Good lighting can be extremely effective in making everyday life easier. Many people with visual impairments, such as macular degeneration, are not aware of this. Patients suffering from macular degeneration find it increasingly difficult to read, and household tasks are also a great effort. The right lighting can provide relief for those affected.
10 Tips for Light and Lighting at Home for Macular Degeneration
- The basic illumination of the entire home should be consistent, sufficiently bright, glare-free, with few shadows and flicker-free.
- Indirect lighting above bright walls and ceilings work well for dark parts of the room or as a supplement.
- Try out whether you get on better with cold or warm light.
- Where people work, read and create, additional workplace lighting is necessary.
- Choose lamps which do not allow a direct view of the light source.
- Try to reduce glare, for example by using louvres or curtains on windows, matte floors and work surfaces.
- Dimmable lights are a good way to respond to different lighting conditions and changes in lighting needs.
- Motion detectors that automatically switch on the light when a room is entered are often a better solution than light switches.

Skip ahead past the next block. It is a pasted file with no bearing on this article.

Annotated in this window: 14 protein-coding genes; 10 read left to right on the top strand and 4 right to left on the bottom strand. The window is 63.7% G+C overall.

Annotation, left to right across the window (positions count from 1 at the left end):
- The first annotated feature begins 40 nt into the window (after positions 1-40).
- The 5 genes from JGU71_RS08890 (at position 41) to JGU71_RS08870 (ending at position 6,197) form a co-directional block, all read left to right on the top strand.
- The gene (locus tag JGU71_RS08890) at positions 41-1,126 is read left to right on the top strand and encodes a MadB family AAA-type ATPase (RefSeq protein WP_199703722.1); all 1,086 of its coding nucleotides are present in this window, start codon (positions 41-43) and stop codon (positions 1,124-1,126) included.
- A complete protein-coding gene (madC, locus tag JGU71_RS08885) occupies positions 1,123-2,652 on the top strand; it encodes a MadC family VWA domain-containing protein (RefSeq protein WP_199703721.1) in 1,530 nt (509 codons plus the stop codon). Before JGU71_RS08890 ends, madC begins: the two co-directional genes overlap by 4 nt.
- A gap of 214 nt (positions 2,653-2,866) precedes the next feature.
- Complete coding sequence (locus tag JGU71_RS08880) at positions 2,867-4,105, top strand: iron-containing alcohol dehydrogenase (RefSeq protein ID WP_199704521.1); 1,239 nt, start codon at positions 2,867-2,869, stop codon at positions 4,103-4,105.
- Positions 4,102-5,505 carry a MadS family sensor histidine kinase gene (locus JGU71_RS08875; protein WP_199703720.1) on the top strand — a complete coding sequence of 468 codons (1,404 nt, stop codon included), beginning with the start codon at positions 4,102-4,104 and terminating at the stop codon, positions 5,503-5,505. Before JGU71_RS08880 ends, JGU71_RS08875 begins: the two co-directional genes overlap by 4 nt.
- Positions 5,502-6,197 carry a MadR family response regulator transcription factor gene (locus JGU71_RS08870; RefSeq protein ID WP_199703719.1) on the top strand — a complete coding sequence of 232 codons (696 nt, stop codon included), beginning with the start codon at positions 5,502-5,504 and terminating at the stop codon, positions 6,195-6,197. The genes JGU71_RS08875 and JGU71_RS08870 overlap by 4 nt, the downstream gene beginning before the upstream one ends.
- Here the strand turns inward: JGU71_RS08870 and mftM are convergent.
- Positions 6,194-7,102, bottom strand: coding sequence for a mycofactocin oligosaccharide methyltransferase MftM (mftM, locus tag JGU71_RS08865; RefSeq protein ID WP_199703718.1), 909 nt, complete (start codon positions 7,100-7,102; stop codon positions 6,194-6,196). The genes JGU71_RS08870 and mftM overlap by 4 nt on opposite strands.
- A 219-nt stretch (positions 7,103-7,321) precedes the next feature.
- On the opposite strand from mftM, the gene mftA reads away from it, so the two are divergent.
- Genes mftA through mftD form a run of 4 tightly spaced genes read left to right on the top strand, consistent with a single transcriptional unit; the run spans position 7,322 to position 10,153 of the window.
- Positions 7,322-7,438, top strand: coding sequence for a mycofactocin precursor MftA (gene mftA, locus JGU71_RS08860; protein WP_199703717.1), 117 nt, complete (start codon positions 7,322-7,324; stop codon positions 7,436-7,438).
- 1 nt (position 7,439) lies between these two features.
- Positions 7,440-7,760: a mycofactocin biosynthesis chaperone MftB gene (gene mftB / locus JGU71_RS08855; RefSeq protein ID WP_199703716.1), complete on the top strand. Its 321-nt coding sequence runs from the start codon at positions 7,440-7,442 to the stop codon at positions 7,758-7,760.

- Do not place lights too far back under wall cupboards. Light in cupboards makes it easier to find clothes, for example.
- A headlamp is useful in many situations. When out and about, torches and small, foldable lights are helpful.
Good Reasons for Better Lighting for Macular Degeneration
- Optimising light can improve visual acuity, contrast perception and reading speed.
- A good lighting solution leads to an increase in independence, reduces the risk of accidents and also enables faster orientation.
- Even small changes in lighting affect spatial perception, psychological well-being and health.
Source: 2019 German Association for the Blind and Visually Impaired e. V.
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